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topic 30998p3

Why not solid rhodium ring?



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A discussion started in 2004 but continuing through 2020

September 30, 2013

Q. Out of all metals that have been talked about, which one is the worst toxic for skin?

Liz Otero
- Lutz, Florida, USA



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30998ext
January 16, 2014

Q. First off I would like to thank all those that have added their professional opinion and expertise. I am looking to see if someone can point me in the right direction to make my a highly customized ring.

I have just started my search in finding someone who is skilled in metallurgy in the great state of Maine. Because Rhodium seems to be very specific to a small group of followers it doesn't seem like anybody mainstream would seem to be able to work with this metal. As Metallurgy is such an interesting subject, one that I would love to know a little more about. I would like to know if anyone could direct me in the right direction. I'm hoping to find "mom and pop" shops since Maine is a small community of specialized workers.

After reading most of this tread I definitely feel like I understand the process better, now I would like to talk to someone about the exact process and figure out a way to achieve my end goal, getting my wife a ring made in Rhodium.

Thank you all for your time. :)

Solomon Nethers
- Augusta, Maine USA


simultaneous January 20, 2014

A. Hello Solomon,
As you may know rhodium is very expensive in its pure form. Secondly rhodium is very hard to fabricate because of it's extreme hardness. It is not very malleable. There are rings made of platinum, which today would also be very expensive. Would you consider a white gold ring plated with rhodium? This combination seems to be the norm in fine jewelry. Most reputable jewelers can point you in the right direction as far as design and the rhodium plating.

Mark Baker
Process Engineer - Malone, New York, USA


January 20, 2014

A. Soloman, this is maybe a silly question, but have you tried to see if you could get the rhodium melted down and the mixture of platinum at a good steel works furnace as they are made into bars in the first place

Jimmy Dodger
- Glasgow, Scotland


30998rhodium_price
January 21, 2014

A. Solomon,
I checked the current price for platinum = $1442.00 per troy oz. Rhodium is at $1050.00 per troy. Source = Johnson Matthey platinum group daily metal pricing.

Mark Baker
Process Engineer - Malone, New York USA


thumbs up signThanks Mark. There ya go, folks, if you paid $10,000 per ounce for rhodium 7 years ago and it's worth $1050 now, you're not very happy.

Regards,

Ted Mooney, finishing.com Teds signature
Ted Mooney, P.E.
finishing.com - Pine Beach, New Jersey
Striving to live Aloha


January 27, 2015

!! I recently found a mint in Canada that produces Rhodium bullion and Rhodium coinage as well. I believe the markup is 20% whereas gold is less then 10% markup. I've seen their stock and it's beautiful! As well, this is the only mint in the world at this time that deals with this metal in a solid 9999.0 fine. They are supplied by Africa. As low as prices are now, I can't think of a more exciting investment? With China and North South Korea making their mark in the automotive industry at this time with great success! Surely there will be a need for millions of catalytic convertors in our near future! I can't see this metal selling much cheaper in the future. And I'll take it as a indicator when the US President spends $30,000.00 for his wife's wedding ring during its peak? I'm willing to bet he's not so stupid to make such an investment and take such a loss with all his advisors? I've read Rhodium could go as high as 20,000.00 an OZ in our near future. Good luck with your investing. ;)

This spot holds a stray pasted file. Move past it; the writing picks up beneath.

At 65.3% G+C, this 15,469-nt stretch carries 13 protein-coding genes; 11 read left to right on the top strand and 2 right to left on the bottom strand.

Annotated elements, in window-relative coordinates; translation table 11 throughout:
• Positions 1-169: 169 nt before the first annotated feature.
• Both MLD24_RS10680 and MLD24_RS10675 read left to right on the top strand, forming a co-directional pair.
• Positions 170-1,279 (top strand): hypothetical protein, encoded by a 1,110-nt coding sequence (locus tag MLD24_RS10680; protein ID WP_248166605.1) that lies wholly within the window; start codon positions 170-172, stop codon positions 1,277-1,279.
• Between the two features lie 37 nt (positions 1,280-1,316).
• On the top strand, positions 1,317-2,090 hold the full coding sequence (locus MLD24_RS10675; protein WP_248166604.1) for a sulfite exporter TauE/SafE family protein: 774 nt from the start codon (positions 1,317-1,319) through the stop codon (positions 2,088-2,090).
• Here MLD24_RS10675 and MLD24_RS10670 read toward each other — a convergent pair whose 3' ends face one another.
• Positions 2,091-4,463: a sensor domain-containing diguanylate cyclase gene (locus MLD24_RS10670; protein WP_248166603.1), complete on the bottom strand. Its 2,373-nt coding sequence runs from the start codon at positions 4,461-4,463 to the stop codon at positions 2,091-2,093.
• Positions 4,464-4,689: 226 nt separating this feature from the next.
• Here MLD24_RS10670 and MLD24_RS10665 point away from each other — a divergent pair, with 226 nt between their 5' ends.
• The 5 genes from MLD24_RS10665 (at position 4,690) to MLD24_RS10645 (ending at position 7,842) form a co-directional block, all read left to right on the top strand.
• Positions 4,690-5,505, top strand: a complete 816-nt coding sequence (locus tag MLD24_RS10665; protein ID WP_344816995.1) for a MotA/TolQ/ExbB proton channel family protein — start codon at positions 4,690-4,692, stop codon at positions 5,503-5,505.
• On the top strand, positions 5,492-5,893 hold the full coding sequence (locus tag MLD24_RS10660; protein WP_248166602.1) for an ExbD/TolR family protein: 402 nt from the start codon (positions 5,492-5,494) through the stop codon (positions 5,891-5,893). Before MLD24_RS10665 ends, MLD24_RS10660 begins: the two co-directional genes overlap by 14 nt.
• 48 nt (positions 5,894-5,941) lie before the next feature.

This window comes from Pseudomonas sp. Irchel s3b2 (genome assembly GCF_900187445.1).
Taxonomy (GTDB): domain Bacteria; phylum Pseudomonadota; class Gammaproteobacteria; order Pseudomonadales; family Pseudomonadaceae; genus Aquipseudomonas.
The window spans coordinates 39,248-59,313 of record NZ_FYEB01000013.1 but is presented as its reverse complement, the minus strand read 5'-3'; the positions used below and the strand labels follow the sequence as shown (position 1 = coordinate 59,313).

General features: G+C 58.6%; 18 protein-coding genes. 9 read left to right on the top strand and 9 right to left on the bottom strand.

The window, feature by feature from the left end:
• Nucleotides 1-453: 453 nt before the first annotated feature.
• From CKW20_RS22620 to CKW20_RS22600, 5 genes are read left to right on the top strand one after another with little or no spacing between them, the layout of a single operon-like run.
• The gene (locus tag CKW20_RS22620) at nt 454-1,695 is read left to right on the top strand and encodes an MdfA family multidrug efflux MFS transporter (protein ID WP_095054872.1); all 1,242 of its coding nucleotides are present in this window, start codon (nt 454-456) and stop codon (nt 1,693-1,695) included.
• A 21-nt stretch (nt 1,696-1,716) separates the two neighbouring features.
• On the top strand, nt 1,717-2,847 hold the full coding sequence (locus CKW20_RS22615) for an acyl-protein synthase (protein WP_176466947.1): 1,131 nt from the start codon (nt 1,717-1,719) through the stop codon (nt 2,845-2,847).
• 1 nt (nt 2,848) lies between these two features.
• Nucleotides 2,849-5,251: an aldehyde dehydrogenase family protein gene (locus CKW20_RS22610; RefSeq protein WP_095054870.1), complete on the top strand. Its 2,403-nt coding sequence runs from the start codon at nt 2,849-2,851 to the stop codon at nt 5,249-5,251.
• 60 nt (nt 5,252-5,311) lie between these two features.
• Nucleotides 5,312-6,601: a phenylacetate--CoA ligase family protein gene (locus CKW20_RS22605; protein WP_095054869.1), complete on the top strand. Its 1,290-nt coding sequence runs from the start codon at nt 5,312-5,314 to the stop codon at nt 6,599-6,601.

Chet Creslaw
American Gypsy Fabricator - Southfield Michigan USA


January 26, 2015

Hi Everyone

A few years ago I posted on this site. I made 2 pure wedding rings and they were the first in the UK. I also posted I would not do them again as it was very difficult to cast due to high melting point. I had the 2 rings hall marked and the customer is still very happy with their rings. I have been working with Rhodium for a while now and have come up with a great way to cast the metal, I use Platinum as a alloy and this now gives me a perfect cast and finish. The platinum also gives the Rhodium a luxurious weight as it more dense.

30998-2

Here is a picture of my latest cast and will send you all a finished pic in the next week or so.

Neil Garnett [returning]
- London, UK



Want a pure rhodium engagement ring made

August 12, 2016

Q. I am looking for a pure rhodium engagement ring to be made. I saw Neil's post about casting as a Platinum alloy and I am interested to hear back from anyone working with pure Rhodium or Rhodium alloys.

Thanks

Rebecca Lowe
- Hertfordshire, UK


30998-3
February 2, 2017

We produce pure .999 rhodium rings. They are strong, hard, durable and beautiful. Best,

Paul Kiesow
Custom Solid Rhodium Wedding Bands - Carlisle, Pennsylvania, USA


May 8, 2018

Q. Rhodium is used mainly as a commercial catalyzer, in fact most buyers want to buy it in its powdered (sponge form). Once reduced to metal bars it has little value other than the bragging rights of saying "I own a bar." Rhodium also has a melting point almost twice that of platinum and the the finished metal is very brittle unless alloyed with another metal. Most jewelers hate working with platinum because alone it is much harder than gold or silver. The really exotic metals in the platinum metals group like iridium, osmium, palladium, ruthenium (maybe least on the list) and rhodium a giant "B" word to work with. Most goldsmiths hate working with silver because one needs a hotter torch (and it's more work). By the time one gets to rhodium, temps are needed that require an oxy-acetylene torch. Most jewelers consider that level of heat of heat out of their comfort level. Forget the price of the rhodium metal. Labor to fool with will cost twice the metal's price to produce a ring that could crack or break apart the first time you bang it against something. Do not let arrogance and the need to prove your wealth disprove good taste.